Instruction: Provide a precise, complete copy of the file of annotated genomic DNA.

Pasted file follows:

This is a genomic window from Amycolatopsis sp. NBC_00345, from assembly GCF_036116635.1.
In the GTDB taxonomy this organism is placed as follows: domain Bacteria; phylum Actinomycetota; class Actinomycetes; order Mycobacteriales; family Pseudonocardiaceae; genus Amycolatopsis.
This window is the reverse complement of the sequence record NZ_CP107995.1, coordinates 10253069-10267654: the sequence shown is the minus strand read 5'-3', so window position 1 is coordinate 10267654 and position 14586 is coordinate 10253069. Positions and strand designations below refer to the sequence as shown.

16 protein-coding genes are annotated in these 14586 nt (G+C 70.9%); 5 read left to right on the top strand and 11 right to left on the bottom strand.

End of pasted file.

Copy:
This is a genomic window from Amycolatopsis sp. NBC_00345, from assembly GCF_036116635.1.
In the GTDB taxonomy this organism is placed as follows: domain Bacteria; phylum Actinomycetota; class Actinomycetes; order Mycobacteriales; family Pseudonocardiaceae; genus Amycolatopsis.
This window is the reverse complement of the sequence record NZ_CP107995.1, coordinates 10253069-10267654: the sequence shown is the minus strand read 5'-3', so window position 1 is coordinate 10267654 and position 14586 is coordinate 10253069. Positions and strand designations below refer to the sequence as shown.

16 protein-coding genes are annotated in these 14586 nt (G+C 70.9%); 5 read left to right on the top strand and 11 right to left on the bottom strand.